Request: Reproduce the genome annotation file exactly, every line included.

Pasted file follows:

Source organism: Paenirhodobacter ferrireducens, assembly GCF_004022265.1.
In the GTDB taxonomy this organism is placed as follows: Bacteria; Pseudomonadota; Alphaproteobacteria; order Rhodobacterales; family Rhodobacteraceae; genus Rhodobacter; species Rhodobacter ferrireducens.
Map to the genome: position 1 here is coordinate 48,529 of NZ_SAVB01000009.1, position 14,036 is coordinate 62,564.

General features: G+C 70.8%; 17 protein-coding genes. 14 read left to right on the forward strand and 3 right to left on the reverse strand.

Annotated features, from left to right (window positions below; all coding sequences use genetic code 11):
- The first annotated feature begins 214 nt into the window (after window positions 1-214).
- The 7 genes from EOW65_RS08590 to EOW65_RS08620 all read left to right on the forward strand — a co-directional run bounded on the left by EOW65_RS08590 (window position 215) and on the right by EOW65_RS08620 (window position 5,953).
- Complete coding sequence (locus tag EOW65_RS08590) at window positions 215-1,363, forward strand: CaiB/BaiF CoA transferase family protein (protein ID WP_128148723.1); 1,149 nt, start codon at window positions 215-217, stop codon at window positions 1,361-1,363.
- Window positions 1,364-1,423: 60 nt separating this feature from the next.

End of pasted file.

Source organism: Paenirhodobacter ferrireducens, assembly GCF_004022265.1.
In the GTDB taxonomy this organism is placed as follows: Bacteria; Pseudomonadota; Alphaproteobacteria; order Rhodobacterales; family Rhodobacteraceae; genus Rhodobacter; species Rhodobacter ferrireducens.
Map to the genome: position 1 here is coordinate 48,529 of NZ_SAVB01000009.1, position 14,036 is coordinate 62,564.

General features: G+C 70.8%; 17 protein-coding genes. 14 read left to right on the forward strand and 3 right to left on the reverse strand.

Annotated features, from left to right (window positions below; all coding sequences use genetic code 11):
- The first annotated feature begins 214 nt into the window (after window positions 1-214).
- The 7 genes from EOW65_RS08590 to EOW65_RS08620 all read left to right on the forward strand — a co-directional run bounded on the left by EOW65_RS08590 (window position 215) and on the right by EOW65_RS08620 (window position 5,953).
- Complete coding sequence (locus tag EOW65_RS08590) at window positions 215-1,363, forward strand: CaiB/BaiF CoA transferase family protein (protein ID WP_128148723.1); 1,149 nt, start codon at window positions 215-217, stop codon at window positions 1,361-1,363.
- Window positions 1,364-1,423: 60 nt separating this feature from the next.